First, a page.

Chuang Tzu (369-286 BC) taught in parables. These are a few that seem to have direct bearing on T'ai Chi fencing, the part of the T'ai Chi Jian practice that corresponds to Pushing Hands in T'ai Chi Chuan. Almost everything one can glean from these stories also has bearing on Pushing Hands, especially the first.
The Need To Win
When an archer is shooting for fun
He has all his skill.
If he shoots for a brass buckle-
He is already nervous.
If he shoots for a prize of gold-
He goes blind
Or sees two targets
He is out of his mind.
His skill has not changed,
But the prize divides him.
He thinks more of winning
Than of shooting
And the need to win
Drains him of power.
Flight from the Shadow
There was a man
who was so disturbed
by the sight of his own shadow
and so displeased
with his own footsteps,
that he determined to get rid of both.
The method he hit upon was
to run away from them.
So he got up and ran.
But everytime he poot his foot down
there was another step,
while his shadow kept up with him
without the slightest difficulty.
He attributed his failure
to the fact
that he was not running fast enough.
So he ran faster and faster,
until he finally dropped dead.
He failed to realize
that if he merely stepped into the shade,
his shadow would vanish,
and if he sat down and stayed still,
there would be no more footsteps.
Chi Hsing Tzu was a trainer of
fighting cocks for King Hsuan.
He was training a fine bird.
The king kept asking
if the bird was ready for combat.
"Not yet", said the trainer.
"He is full of fire.
He is ready to pick a fight
with every other bird.
He is vain and confident
of his own strength."
After ten days he answered again,
"Not yet. He flares up
when he hears another bird crow."
After ten more days,
"Not yet. He still gets that angry look
and ruffles his feathers."
Again ten days.
The trainer said,
"Now he is nearly ready.
When another bird crows,
his eyes don't even flicker.
He stands immobile like a block of wood.
He is a mature fighter.
Other birds will take one look at him and run."
Duke Hwan and the Wheelwright
Duke Hwan of Khi, first in his dynasty,
sat under his canopy reading his philosophy.
And Phien the wheelwright was out in the yard
making a wheel.
Phien laid aside hammer and chisel,
climbed the steps
and said to duke Hwan,
"May I ask you, Lord,
what is this you are reading?"
Said the duke: "The experts, the authorities."
Phien asked: "Alive or dead?"
The duke said: "Dead, a long time."
"Then," said the wheelwright,
"you are only reading the dirt they left behind."
The duke replied, "What do you know about it?
You are only a wheelwright.
You had better give me a good explanation
or else you must die."
The wheelwright said,
"Let us look at the affair from my point of view.
When I make wheels, if i go easy they fall apart,
and if I am too rough they don't fit.
But if I am neither too easy nor too violent
they come out right,
and the work is what I want it to be."
A Cook Initiates a Prince on the Way of Life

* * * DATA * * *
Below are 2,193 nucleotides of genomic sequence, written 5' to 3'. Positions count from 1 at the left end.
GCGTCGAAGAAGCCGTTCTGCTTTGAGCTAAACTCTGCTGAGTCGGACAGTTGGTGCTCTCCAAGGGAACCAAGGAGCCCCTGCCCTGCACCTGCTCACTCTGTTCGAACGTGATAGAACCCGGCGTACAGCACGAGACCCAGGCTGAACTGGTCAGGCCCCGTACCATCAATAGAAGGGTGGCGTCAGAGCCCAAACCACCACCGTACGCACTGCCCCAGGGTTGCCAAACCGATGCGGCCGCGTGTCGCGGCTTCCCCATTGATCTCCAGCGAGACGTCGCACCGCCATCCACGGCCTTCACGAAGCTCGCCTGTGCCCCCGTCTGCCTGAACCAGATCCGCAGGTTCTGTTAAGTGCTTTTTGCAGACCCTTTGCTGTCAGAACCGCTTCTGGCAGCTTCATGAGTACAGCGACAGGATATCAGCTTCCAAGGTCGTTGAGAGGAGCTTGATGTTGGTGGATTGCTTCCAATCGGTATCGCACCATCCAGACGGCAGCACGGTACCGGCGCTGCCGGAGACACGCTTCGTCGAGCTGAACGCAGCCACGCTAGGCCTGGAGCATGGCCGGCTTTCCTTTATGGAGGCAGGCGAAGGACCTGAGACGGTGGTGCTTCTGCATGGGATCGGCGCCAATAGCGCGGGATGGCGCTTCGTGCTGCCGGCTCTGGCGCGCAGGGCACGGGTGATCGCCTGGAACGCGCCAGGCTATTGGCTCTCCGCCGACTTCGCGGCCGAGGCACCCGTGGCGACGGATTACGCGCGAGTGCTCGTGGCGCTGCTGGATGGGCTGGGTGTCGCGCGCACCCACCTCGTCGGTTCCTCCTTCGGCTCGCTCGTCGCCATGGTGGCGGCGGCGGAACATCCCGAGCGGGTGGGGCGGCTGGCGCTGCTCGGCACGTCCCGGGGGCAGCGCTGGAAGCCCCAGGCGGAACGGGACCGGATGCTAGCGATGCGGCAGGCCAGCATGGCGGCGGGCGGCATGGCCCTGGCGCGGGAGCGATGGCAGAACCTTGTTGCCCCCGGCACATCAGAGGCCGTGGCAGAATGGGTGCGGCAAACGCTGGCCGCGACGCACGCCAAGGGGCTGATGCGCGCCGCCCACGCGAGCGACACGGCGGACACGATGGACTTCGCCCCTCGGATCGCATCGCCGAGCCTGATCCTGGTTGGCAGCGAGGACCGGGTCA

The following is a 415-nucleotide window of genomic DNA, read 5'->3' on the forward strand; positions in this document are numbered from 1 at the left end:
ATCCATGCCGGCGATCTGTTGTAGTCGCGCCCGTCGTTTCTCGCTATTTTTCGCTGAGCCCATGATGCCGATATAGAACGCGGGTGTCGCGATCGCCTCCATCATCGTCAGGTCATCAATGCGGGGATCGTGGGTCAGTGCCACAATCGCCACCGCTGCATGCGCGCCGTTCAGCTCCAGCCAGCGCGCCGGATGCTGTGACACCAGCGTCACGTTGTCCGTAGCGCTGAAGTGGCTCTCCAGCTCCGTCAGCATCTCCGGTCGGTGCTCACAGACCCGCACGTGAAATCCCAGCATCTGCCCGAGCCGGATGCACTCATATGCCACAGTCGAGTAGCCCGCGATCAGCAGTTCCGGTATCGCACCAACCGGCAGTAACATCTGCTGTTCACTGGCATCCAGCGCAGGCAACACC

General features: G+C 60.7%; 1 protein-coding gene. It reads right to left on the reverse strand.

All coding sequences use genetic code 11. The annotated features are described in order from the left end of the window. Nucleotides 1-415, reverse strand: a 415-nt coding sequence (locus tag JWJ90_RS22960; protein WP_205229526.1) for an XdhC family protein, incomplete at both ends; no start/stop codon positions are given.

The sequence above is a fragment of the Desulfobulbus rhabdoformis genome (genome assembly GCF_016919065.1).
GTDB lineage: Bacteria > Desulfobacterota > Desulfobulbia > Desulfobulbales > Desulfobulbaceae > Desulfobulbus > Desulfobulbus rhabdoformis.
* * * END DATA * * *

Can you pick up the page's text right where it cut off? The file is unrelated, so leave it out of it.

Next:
Prince Hui's cook was cutting up an oxen. Every blow of his hand, every heave of his shoulders, every step of his foot, every thrust of his knee, every whshh of the oxen's torn flesh, every chhk of the chopper, was in perfect harmony- in rhythm like the dance of the Mulberry Grove, simultaneous like the chords of the Ching Shou.
"Well done!" cried the Prince. "How did you ever achieve such skill?"
"Sire," replied the cook, "I have always devoted myself to the Tao. It is better than skill. When I first began cutting up oxens, I saw before me simply whole oxens. After three years of practice, I saw no more whole animals. And now I work with my mind and not with my eye. When my senses bid me stop, but my mind urges me on, I fall back upon eternal principles. I follow such openings or cavities as there may be, according to the animal's natural physique. I do not attempt to cut through the veins, arteries, and tendons, still less through large bones."
"A good cook changes his chopper once a year- because he cuts. An ordinary cook, once a month- because he hacks. But I have had this chopper nineteen years, and although I have cut up many thousands oxens, its edge is as if fresh from the grindstone. For at the joints there are always crevices, and the edge of a chopper being without thickness, it remains only to insert that which is without thickness into such a crevice. By these means the crevice will be enlarged, and the blade will find plenty of room. It is thus that I have kept my chopper for nineteen years as though fresh from the grindstone."
"Nevertheless, when I come upon a hard part where the blade meets with a difficult section, I proceed with caution. I fix my gaze and go slowly, gently applying my blade, until with a Hwah! the part yields like earth crumbling to the ground. Then I take out my chopper, and stand up, and look around, and pause, until with an air of triumph I wipe my chopper and put it carefully away."
"Bravo!" cried the Prince. "From the words of this cook I have learnt how to take care of my life."